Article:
completeBy ‘complete’, Gödel meant that any genuine formula that you can write down in accord with the rules of the system should be capable of being found to be ‘true’ or ‘false’ within that system.[5] Consider a painting. It is possible, in principle, to count the molecules or atoms of paint. It is not possible to count the ‘number’ of positions in which any molecule may lay, because ‘the’ positions are continuous in space. Many a confusion in maths is due to attempting to mix continuous procedures with those of counting procedures. This is a problem that goes back to the ‘paradoxes’ of Zeno, such as the Achilles and the hare, or Achilles and the arrow. Remember also that separability is a relaxation of rigour. You may only sensibly talk of ‘complete’ in a system which has a defined number of items in a defined box. Consider a chess board, it has 64 squares and the pieces number 32: there are a definable limited number of arrangements in such an arbitrarily defined system. If your number system is considered ‘open’, or the length of your formulas are considered as potentially unlimited, you may not legitimately define anything as ‘complete’ when using that system. You may, at times, define a subsection as ‘complete’, such as the number of ‘different’ symbols available. But if you intend to be able to add new copies of the symbols at will, ‘completeness’ once more becomes undefinable.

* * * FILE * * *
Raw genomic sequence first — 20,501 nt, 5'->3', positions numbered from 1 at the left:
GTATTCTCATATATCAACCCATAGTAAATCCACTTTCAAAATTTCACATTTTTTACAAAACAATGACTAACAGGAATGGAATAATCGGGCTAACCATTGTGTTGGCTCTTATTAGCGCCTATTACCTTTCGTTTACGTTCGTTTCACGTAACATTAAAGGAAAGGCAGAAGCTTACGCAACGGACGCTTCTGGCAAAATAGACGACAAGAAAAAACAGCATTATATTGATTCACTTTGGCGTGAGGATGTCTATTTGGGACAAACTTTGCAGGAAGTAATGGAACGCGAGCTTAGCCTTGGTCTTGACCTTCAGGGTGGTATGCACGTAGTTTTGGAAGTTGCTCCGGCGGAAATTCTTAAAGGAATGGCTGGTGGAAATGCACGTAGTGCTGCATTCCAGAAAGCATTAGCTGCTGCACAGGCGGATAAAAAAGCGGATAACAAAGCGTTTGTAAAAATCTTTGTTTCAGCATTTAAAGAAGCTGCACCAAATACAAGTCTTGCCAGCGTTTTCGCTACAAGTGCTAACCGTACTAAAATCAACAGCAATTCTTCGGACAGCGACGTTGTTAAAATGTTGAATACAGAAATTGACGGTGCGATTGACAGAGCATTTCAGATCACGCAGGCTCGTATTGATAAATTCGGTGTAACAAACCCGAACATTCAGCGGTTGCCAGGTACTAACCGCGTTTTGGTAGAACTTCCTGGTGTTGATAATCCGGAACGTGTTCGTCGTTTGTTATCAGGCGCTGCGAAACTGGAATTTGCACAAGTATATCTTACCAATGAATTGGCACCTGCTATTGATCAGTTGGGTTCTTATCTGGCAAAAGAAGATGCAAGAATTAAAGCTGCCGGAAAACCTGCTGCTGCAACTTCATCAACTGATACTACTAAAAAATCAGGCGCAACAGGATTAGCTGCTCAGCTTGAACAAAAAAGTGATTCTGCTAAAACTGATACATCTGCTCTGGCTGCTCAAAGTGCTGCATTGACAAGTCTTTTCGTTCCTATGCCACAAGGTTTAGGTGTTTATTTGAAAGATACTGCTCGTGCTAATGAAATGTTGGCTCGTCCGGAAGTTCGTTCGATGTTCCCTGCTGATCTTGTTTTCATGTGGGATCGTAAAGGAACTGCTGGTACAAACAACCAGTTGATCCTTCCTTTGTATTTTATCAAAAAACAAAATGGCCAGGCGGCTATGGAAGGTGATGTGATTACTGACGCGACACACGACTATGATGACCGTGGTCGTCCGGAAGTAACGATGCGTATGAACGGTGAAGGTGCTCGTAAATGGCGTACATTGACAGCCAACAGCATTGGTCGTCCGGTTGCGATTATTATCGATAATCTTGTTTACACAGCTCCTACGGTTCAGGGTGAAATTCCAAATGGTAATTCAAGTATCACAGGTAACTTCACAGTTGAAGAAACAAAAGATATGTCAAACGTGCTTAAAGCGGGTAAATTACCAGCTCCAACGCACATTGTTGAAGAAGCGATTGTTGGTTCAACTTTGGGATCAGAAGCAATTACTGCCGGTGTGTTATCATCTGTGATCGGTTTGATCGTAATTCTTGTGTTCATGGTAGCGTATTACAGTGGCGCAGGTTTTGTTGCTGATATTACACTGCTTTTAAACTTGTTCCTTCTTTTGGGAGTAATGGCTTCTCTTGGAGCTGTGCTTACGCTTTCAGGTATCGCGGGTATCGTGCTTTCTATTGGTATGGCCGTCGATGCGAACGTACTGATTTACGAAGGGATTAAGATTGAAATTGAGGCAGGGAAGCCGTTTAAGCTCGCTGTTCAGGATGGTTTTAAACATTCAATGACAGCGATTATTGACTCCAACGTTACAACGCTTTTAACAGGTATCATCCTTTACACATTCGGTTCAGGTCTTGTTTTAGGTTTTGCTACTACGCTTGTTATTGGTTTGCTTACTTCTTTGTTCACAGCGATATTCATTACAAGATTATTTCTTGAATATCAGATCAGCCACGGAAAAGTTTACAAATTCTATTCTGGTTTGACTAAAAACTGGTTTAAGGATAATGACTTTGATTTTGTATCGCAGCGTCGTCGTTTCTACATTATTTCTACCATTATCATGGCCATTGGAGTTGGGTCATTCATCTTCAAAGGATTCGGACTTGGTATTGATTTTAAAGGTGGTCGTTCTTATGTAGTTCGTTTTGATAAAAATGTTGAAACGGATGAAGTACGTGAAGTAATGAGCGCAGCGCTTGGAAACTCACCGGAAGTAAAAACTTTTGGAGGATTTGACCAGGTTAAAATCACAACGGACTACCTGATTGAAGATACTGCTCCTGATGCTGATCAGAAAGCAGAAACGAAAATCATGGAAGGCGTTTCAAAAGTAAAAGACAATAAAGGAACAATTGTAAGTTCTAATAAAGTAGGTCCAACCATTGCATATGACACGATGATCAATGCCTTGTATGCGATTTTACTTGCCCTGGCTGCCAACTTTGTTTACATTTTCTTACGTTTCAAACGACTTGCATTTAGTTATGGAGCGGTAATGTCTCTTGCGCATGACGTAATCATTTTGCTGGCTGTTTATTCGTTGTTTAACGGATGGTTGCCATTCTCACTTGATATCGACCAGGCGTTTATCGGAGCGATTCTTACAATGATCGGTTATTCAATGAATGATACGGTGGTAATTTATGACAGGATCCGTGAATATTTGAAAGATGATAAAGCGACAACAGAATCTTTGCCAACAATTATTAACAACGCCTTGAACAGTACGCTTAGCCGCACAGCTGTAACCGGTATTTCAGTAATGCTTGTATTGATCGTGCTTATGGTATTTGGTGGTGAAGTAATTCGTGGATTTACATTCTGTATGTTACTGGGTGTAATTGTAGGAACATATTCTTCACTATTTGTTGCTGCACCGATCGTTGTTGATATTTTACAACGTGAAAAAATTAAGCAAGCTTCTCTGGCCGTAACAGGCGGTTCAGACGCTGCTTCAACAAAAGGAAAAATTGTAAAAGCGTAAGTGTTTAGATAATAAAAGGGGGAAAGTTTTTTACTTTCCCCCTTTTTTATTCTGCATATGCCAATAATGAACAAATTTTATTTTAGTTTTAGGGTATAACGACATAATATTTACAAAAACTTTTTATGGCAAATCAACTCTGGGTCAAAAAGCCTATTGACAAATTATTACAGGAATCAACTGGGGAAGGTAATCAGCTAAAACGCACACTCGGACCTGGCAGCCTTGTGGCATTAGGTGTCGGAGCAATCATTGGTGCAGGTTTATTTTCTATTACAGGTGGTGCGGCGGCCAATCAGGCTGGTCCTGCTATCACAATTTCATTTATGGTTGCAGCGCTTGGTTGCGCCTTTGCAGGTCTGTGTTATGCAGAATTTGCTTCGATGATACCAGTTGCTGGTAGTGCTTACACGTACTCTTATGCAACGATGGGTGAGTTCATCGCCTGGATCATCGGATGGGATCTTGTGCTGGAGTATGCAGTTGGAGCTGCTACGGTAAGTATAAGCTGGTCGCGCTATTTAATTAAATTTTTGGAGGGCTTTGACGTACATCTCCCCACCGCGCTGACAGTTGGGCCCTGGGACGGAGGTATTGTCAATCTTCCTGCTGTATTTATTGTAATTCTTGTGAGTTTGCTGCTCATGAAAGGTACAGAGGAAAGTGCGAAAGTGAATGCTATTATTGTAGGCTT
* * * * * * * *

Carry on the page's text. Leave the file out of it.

Gödel’s main confusionsCONFUSION 1: TRUTH AND proveability

A programmers approach

Gödel’s lists [addendum]

Reference material and bibliographyI have used Nagel and Newman as my main outline guide for Gödel’s results. The prime logic reference books that I use are: I have referred to many other works for minor details and cross checking, but they are of much lesser relevance or importance. 
Bibliography 

Barrow, John D.  Pi in the Sky – Counting, thinking and being  1993, Penguin Books, pbk, 0140231099: £7.19
1993, publisher unknown, 0316082597: $14.95 
Carroll, Lewis  Through the LookingGlass  [1st ed. 1872] 
Hilbert  
Hofstadter, Douglas R.  Gödel, Escher, Bach: an Eternal Golden Braid  1989 [1st ed. 1979] Vintage Books, NY, 0394756827 
Kahane, Howard and Tidman, Paul  Logic and Philosophy: A Modern Introduction (7th edition)  1995, Wadsworth Publishing Company, Belmont, 0534177603, $59.95 
Kleene, Stephen Cole  Introduction to MetaMathematics 
1991 [1st ed. 1952] WoltersNoordhoff Pub, Groningen 
Kneale, William and Kneale, Martha  The Development of Logic

1994 [1st ed. 1962] Clarendon Press/Oxford University
Press 
Nagel and Newman  Gödel’s Proof 
1976[1st ed. 1959] RKP Ltd, 0710070780 
Regis (ed.)  Who got Einstein’s office? 
1987, Penguin Books, 0140149236 
endnotes